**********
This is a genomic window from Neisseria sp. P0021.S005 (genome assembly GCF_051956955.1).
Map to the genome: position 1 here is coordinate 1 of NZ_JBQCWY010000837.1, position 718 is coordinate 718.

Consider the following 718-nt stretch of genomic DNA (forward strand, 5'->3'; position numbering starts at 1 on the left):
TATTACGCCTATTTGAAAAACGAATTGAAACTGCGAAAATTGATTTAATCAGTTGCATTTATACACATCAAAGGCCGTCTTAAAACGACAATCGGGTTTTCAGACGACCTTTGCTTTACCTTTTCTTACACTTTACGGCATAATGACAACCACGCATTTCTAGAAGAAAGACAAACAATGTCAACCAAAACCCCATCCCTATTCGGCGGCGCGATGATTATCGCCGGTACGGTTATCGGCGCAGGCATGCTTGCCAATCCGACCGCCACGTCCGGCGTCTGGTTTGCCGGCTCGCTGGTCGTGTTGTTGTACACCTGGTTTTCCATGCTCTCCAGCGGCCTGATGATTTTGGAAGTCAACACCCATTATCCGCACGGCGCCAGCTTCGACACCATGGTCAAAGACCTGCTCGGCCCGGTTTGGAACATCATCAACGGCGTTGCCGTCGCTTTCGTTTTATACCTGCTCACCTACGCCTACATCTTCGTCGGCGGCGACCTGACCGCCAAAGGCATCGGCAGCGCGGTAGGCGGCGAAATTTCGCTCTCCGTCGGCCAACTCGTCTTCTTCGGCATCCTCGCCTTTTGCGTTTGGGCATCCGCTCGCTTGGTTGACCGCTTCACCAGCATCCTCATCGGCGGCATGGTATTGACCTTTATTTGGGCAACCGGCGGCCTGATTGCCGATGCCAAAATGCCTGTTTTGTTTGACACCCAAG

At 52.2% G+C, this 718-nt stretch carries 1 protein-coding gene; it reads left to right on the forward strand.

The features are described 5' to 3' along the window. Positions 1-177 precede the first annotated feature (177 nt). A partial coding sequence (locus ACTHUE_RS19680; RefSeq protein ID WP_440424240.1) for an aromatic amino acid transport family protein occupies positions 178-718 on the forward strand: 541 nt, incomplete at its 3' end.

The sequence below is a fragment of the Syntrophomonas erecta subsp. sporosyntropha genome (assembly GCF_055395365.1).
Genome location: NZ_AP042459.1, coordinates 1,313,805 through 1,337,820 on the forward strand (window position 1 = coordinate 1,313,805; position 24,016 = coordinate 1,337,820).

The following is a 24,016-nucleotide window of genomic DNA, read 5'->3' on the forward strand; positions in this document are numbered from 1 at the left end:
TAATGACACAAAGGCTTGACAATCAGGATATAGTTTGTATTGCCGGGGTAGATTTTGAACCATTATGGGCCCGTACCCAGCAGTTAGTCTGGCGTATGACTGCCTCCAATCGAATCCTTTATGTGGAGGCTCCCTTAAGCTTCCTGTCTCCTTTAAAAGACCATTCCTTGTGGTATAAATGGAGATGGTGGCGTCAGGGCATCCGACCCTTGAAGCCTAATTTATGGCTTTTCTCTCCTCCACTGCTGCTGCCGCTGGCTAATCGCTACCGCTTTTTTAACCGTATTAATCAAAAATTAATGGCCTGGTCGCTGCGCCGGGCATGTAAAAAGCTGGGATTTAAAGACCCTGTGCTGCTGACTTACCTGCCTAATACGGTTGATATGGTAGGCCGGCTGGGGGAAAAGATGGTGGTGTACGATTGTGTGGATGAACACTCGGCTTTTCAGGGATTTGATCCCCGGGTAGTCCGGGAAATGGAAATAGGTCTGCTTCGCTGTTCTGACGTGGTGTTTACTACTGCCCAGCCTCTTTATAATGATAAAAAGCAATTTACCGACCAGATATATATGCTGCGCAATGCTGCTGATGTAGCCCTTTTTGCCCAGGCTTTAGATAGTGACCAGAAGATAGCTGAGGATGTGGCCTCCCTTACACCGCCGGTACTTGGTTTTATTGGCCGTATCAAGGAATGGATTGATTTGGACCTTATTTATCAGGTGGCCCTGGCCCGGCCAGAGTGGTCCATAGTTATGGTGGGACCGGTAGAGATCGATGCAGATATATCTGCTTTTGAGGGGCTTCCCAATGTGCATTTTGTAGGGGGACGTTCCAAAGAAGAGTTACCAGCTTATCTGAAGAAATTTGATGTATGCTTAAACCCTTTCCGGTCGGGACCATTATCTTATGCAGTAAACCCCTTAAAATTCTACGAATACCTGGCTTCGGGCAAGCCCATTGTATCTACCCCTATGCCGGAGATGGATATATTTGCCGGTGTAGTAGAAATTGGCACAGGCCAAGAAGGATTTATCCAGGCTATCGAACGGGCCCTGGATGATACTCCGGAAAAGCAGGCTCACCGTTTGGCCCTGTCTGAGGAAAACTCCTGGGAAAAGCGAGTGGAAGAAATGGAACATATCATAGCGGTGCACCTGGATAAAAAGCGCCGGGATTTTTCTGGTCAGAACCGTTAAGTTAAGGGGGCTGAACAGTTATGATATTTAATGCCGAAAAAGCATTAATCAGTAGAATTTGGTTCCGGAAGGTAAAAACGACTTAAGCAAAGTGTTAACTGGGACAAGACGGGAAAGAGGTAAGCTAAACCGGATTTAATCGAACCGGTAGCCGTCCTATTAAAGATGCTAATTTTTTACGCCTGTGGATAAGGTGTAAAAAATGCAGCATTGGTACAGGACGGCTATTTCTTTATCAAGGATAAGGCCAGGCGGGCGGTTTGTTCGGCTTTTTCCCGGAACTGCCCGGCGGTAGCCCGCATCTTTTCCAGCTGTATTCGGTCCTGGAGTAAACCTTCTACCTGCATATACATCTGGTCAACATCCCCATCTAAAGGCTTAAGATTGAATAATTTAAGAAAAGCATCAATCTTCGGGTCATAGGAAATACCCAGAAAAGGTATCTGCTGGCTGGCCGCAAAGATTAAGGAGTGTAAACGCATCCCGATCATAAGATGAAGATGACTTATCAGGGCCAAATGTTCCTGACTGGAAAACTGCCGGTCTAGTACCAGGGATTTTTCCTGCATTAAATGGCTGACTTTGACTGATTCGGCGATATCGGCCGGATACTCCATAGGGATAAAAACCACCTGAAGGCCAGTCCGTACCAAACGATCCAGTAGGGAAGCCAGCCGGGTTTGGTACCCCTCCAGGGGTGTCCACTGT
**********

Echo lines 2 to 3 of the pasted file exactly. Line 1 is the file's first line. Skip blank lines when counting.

Map to the genome: position 1 here is coordinate 1 of NZ_JBQCWY010000837.1, position 718 is coordinate 718.

Consider the following 718-nt stretch of genomic DNA (forward strand, 5'->3'; position numbering starts at 1 on the left):